Watch full interview posted by The Real News below.

Warning: this Social Media Specialist could Explode your business

I believe that you don’t always have to choose between having your cake and eating it, too – I can totally order you another one if you want me to. Often, the better of the two options is both. For instance, I don’t just view blogs as vehicles for SEO keywords, I also view them as potential sources of serious PR – and use them as such. I find clever solutions to problems most people don’t know exist, and my clients benefit from it.

I learn more from my successes than my failures. The road to effective digital PR campaigns is paved with trial and error, but the fact of the matter is that effective campaigns have a lot more to teach me than their counterparts that are currently languishing in some obscure corner of the Internet. Of course, I also strive to make sure that no mistake goes unnoticed – or made twice.

I think marketing is equal parts artistry and science. When a campaign results in a lot of traffic or sales, I don’t celebrate. I do what I can to figure out why it was successful, and then experiment until I am able to replicate the process.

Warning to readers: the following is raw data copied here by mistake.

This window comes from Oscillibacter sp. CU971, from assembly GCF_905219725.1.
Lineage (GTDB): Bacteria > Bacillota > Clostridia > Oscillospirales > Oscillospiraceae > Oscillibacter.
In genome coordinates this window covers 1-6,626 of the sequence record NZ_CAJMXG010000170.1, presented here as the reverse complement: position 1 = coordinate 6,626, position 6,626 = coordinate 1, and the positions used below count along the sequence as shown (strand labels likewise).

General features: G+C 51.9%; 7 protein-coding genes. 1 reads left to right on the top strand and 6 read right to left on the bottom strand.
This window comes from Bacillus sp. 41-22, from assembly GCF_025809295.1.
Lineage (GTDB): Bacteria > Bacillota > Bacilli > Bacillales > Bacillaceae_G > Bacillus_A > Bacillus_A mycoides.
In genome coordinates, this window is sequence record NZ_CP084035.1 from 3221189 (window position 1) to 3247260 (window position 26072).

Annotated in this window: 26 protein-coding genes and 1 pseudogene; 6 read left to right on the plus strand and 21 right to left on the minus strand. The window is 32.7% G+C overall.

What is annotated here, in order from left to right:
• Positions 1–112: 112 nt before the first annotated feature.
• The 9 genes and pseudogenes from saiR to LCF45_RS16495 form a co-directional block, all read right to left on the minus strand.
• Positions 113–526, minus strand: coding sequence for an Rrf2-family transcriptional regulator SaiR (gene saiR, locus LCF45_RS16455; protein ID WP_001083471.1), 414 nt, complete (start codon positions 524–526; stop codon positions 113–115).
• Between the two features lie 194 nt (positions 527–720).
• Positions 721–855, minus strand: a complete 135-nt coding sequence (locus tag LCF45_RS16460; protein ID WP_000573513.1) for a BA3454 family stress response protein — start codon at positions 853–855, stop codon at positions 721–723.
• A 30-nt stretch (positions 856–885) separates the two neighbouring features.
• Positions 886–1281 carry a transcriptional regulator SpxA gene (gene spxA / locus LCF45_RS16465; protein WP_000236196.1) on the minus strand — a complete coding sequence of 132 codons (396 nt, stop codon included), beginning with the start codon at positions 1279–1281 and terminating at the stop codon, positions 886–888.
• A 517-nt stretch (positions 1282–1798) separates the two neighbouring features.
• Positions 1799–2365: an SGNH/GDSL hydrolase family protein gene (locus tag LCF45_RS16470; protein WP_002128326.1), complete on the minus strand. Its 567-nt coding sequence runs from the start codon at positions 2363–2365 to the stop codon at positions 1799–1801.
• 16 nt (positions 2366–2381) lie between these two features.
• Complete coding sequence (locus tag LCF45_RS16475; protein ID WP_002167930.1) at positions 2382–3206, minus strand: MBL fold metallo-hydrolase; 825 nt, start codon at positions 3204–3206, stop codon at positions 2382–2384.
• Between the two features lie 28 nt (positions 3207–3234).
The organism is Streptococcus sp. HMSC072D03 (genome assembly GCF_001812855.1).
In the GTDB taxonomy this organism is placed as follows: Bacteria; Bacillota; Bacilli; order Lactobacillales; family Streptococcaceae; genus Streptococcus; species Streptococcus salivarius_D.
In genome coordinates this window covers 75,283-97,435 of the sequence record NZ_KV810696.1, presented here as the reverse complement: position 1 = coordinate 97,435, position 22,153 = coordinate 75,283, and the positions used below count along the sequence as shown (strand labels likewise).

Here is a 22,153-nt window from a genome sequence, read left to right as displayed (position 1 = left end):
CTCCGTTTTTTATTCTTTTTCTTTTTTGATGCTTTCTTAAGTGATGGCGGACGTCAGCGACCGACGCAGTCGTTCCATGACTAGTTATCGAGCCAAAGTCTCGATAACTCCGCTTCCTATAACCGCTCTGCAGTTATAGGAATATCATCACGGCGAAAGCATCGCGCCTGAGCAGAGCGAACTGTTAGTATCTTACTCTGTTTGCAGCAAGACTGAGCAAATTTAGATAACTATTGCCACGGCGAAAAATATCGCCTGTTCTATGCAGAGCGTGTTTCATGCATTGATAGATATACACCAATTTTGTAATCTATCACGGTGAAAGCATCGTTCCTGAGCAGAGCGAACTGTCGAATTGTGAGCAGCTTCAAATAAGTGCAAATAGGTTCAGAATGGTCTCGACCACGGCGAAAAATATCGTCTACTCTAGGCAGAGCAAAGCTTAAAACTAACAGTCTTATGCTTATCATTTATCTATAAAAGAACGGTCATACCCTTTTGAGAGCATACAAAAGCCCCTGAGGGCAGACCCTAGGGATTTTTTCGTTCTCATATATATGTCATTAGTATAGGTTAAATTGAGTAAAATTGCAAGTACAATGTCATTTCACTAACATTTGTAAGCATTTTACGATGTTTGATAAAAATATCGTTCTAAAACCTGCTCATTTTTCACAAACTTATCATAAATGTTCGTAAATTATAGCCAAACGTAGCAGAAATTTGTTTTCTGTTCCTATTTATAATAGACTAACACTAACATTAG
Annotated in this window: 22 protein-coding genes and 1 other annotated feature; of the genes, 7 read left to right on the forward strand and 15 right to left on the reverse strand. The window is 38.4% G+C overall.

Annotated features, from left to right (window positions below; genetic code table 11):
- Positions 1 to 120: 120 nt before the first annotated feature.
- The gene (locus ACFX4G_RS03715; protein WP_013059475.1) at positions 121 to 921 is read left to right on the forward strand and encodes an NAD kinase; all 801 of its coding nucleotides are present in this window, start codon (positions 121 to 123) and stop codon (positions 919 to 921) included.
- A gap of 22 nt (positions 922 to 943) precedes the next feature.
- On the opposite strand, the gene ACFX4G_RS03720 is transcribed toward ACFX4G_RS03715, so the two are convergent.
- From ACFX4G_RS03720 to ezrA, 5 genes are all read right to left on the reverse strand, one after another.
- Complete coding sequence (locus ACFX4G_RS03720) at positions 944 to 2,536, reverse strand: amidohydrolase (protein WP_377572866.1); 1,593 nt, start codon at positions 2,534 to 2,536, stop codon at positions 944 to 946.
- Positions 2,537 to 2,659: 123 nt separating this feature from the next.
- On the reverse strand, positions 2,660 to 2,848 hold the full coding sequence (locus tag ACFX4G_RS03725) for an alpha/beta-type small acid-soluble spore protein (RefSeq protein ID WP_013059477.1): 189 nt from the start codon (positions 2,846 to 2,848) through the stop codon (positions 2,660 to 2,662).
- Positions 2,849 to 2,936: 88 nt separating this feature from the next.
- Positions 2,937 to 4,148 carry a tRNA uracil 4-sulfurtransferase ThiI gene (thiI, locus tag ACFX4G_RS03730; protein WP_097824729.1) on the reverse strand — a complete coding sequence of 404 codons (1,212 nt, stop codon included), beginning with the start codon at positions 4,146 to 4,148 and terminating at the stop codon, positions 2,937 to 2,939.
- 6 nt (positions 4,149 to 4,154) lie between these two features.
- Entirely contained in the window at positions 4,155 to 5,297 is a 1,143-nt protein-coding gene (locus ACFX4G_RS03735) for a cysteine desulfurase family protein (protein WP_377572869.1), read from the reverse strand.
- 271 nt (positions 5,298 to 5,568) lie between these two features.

What started out as an experiment and a dream is now a successful digital social media firm owned by Jo Weber. I am committed to working smarter andharder for my clients, because I know that’s what it takes to succeed in today’s hyper competitive marketplace.

I hold myself to ridiculously high standards. My clients demand nothing less, and I am happy to deliver.

Areas of Expertise

Free press is a lot like a free lunch: there’s no such thing. Still, my digital PR and social media services are more affordable than traditional brick-and-mortar PR houses, and I am significantly more effective than your cousin who once took a class in public relations at the local community college. There’s an argument to be made that digital PR is even more effective than advertising (it’s certainly cheaper), and several books have been written about the fall of advertising and the rise of digital PR over the last decade. It’s a trend I am excited to be a part of. If you’ve seen the results I have, you’d be excited too.